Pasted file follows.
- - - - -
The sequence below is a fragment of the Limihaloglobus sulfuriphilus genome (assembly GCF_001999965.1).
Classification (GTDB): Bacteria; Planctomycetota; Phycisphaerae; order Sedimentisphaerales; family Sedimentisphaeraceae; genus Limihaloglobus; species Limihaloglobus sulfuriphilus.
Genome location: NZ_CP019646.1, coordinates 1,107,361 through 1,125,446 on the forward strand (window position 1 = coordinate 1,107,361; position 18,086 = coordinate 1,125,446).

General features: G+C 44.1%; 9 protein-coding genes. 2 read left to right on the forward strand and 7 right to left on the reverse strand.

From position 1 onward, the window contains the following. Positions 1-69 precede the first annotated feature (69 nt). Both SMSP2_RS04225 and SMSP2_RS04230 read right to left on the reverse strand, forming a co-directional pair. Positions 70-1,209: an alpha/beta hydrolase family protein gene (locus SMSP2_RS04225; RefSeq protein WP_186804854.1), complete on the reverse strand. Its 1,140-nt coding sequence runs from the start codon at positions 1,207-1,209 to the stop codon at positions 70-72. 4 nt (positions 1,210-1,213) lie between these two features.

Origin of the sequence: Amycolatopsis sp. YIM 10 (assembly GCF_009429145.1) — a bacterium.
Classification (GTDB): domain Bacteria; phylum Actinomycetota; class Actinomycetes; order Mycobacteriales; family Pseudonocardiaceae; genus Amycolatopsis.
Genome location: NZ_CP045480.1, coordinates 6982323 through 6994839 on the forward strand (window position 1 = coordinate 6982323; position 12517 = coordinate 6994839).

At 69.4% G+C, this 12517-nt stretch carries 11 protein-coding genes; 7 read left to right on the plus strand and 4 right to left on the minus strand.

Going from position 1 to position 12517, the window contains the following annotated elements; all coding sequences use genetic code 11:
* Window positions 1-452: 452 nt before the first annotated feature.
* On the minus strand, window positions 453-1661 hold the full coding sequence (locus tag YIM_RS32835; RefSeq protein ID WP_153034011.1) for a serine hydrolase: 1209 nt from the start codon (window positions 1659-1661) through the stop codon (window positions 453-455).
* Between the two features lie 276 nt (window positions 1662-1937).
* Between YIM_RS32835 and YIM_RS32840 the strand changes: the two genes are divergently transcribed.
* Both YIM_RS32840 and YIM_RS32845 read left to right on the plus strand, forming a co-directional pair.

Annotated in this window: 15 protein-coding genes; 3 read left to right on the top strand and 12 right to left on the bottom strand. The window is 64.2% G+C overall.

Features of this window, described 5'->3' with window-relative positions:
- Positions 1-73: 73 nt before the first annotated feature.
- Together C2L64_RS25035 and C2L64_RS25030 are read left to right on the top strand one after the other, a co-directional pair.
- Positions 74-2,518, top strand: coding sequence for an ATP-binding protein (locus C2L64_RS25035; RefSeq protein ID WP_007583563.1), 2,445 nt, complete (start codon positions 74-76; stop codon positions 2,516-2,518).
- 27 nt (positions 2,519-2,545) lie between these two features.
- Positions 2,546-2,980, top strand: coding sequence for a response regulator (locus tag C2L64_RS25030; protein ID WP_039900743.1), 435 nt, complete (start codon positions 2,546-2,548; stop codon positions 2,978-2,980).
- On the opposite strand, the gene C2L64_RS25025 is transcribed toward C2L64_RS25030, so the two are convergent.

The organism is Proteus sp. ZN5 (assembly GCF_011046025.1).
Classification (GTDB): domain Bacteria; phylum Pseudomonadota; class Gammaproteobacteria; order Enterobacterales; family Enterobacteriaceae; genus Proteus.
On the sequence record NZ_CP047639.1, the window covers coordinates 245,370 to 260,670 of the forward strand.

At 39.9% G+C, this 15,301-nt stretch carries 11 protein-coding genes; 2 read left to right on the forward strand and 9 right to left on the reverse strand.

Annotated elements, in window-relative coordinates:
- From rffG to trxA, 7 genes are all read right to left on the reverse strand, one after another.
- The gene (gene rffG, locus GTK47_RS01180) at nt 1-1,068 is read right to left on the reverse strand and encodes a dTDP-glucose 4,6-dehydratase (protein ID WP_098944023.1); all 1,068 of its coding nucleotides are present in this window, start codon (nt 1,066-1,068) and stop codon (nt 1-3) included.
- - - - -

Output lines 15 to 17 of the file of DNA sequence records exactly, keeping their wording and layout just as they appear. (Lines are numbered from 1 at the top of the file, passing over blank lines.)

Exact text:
* Both YIM_RS32840 and YIM_RS32845 read left to right on the plus strand, forming a co-directional pair.

Annotated in this window: 15 protein-coding genes; 3 read left to right on the top strand and 12 right to left on the bottom strand. The window is 64.2% G+C overall.

Features of this window, described 5'->3' with window-relative positions: